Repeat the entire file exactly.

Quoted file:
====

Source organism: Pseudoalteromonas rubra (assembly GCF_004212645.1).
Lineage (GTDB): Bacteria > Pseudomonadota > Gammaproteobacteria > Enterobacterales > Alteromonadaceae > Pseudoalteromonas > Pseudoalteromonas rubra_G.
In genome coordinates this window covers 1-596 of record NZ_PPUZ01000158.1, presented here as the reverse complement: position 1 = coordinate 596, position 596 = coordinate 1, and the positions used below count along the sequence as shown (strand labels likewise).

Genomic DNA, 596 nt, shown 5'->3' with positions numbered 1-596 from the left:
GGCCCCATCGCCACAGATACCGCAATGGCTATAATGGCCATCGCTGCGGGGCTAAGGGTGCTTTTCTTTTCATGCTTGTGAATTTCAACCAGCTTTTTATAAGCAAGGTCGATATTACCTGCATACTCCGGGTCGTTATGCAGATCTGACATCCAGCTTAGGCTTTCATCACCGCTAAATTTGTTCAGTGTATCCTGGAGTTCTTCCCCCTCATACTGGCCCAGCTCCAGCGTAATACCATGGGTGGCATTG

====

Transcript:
Source organism: Pseudoalteromonas rubra (assembly GCF_004212645.1).
Lineage (GTDB): Bacteria > Pseudomonadota > Gammaproteobacteria > Enterobacterales > Alteromonadaceae > Pseudoalteromonas > Pseudoalteromonas rubra_G.
In genome coordinates this window covers 1-596 of record NZ_PPUZ01000158.1, presented here as the reverse complement: position 1 = coordinate 596, position 596 = coordinate 1, and the positions used below count along the sequence as shown (strand labels likewise).

Genomic DNA, 596 nt, shown 5'->3' with positions numbered 1-596 from the left:
GGCCCCATCGCCACAGATACCGCAATGGCTATAATGGCCATCGCTGCGGGGCTAAGGGTGCTTTTCTTTTCATGCTTGTGAATTTCAACCAGCTTTTTATAAGCAAGGTCGATATTACCTGCATACTCCGGGTCGTTATGCAGATCTGACATCCAGCTTAGGCTTTCATCACCGCTAAATTTGTTCAGTGTATCCTGGAGTTCTTCCCCCTCATACTGGCCCAGCTCCAGCGTAATACCATGGGTGGCATTG